Episode One: Neal Cassady
SoundBytez Episode One: Neal Cassady
OK, the first soundbytez podcast is the gonna be the very same item I was listening to when I decided to start SoundBytez.
Neal Cassady (February 8, 1926 – February 4, 1968) was many things, a heretic, a prophet, a drug addict and even a hero to some. Most probably he was unknown to most.
My exposure to Casady came through my interest in books like Jack Kerouac's "On The Road" and Ken Kesey's "One Flew Over The Cuckoo's Nest", both of which played a strong role in my drug induced upbringing. Kerouac's indispensable side kick, partner in crime was indeed Neal Cassady (aka "Dean Moriarty") a persona filled with a 90 mph stream of consciousness that championed the Merry Pranksers as one of the strongest mythical icons to many of us psychadelic drug users. especially the ones who came onto the scene well after the height of Haight Ashbury and were looking for guidance form the "elders". Neal has stayed in my unconscious, and I was quite interested when I found this audio file.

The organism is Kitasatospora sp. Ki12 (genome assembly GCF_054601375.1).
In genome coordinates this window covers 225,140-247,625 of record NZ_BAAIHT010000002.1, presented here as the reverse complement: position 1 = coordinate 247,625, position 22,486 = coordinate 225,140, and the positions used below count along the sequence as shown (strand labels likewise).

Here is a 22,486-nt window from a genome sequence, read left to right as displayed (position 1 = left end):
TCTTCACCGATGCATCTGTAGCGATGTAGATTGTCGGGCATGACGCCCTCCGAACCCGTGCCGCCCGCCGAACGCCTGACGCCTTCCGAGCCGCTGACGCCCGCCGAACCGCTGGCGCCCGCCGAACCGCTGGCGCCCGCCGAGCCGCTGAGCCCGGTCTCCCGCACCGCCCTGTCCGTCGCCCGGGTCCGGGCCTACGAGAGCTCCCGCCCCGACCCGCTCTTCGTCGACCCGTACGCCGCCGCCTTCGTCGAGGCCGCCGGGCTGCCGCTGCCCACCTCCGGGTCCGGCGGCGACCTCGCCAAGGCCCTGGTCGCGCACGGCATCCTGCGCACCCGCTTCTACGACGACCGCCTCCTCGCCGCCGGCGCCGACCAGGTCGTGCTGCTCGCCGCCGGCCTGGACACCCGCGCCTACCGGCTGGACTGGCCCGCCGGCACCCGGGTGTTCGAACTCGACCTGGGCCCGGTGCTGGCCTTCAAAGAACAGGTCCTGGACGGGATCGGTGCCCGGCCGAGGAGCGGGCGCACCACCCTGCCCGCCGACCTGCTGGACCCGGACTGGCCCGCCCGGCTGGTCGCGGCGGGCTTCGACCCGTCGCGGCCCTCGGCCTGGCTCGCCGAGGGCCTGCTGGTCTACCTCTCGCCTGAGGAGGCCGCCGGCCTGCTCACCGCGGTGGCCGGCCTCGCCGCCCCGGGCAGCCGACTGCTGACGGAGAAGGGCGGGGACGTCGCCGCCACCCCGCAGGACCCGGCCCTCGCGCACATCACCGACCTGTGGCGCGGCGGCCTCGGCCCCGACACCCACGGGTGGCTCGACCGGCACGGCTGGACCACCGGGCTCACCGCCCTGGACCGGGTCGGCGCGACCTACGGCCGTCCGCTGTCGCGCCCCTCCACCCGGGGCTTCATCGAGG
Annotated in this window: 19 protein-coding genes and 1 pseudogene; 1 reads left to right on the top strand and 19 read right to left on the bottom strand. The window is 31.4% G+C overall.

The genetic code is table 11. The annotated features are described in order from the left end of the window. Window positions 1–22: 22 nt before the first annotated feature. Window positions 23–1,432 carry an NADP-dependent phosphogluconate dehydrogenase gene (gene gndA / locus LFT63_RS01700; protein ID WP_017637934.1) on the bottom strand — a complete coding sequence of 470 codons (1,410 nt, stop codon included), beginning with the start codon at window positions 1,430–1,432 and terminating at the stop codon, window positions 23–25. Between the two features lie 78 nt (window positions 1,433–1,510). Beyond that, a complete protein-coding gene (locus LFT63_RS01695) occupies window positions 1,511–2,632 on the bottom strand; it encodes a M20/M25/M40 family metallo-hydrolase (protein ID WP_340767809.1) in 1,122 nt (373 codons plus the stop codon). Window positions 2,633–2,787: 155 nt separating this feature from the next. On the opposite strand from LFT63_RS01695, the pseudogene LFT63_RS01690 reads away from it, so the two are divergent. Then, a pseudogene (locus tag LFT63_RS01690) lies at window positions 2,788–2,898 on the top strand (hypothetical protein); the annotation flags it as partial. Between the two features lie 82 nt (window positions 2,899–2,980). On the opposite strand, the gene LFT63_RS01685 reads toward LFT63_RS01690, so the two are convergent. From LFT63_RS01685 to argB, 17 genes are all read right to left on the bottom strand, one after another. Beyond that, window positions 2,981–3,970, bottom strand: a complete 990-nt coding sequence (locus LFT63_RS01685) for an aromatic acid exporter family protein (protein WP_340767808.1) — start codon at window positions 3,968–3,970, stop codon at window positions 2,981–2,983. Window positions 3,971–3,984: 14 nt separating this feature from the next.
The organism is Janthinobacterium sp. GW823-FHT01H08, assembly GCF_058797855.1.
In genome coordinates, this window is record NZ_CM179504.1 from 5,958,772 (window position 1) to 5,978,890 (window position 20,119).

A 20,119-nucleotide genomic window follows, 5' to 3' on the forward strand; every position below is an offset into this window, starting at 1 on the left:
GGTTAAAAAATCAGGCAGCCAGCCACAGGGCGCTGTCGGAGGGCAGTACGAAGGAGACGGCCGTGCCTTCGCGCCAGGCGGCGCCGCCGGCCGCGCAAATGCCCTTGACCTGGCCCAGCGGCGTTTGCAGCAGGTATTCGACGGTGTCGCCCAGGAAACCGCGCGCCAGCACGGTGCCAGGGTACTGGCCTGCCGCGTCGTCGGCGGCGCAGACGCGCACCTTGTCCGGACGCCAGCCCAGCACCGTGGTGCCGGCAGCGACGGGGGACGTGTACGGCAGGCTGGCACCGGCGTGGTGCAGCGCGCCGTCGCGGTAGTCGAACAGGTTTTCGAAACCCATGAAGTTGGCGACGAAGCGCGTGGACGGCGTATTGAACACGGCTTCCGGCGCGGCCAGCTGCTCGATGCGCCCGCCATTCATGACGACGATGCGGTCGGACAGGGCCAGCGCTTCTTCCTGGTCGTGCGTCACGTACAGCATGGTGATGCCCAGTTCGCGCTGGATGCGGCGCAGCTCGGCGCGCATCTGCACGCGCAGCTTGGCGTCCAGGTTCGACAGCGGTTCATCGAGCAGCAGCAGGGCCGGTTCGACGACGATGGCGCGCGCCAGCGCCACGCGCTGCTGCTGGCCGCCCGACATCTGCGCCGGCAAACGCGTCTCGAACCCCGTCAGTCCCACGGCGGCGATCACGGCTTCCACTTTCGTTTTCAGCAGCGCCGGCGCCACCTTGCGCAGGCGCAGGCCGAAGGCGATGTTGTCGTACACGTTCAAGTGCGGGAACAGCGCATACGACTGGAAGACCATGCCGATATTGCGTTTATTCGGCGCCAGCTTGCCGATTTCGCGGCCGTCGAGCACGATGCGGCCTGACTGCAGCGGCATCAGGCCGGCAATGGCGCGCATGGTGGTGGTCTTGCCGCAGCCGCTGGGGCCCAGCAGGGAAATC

Cowboy Neal at the Wheel + Acid Test Filler
San Francisco, CA.
It is mostly a fast paced run on monologue with Neal talking about cars, LA, cars, booze, cars and lots of less than intelligible ramblings. The clip I chose is Neal signing along and making up on the fly lyrics to "The William Tell Overature"
I Wiki'd Neal and this is certainly worth noting before listening to the Soundbytez.
"After a party in San Miguel de Allende in Mexico in 1968 he went walking by a railroad track to reach the next town, but passed out in the cold and rainy night wearing nothing but a T-shirt and his jeans. In the morning he was found in a coma by the track and brought to the closest hospital, where he died a few hours later. Kesey retells the story of his death in a short story named The Day After Superman Died (in his collected short stories published as Demon Box) where Cassady is quoted with mumbling the number of nails (sixty-four thousand nine hundred and twenty-eight, 64928) in the rail he'd counted so far, as his last words before dying"
I Soundbytez follower sent me this comment on Neal:
"On the Neal Cassady piece you described Kerouac as one of the Merry Pranksters. This is incorrect. Kerouac distanced himself from the Hippie movement. Neal was Dean Moriarity in On The Road (as well as other characters in Kerouac's books)."
Thanks for listening,
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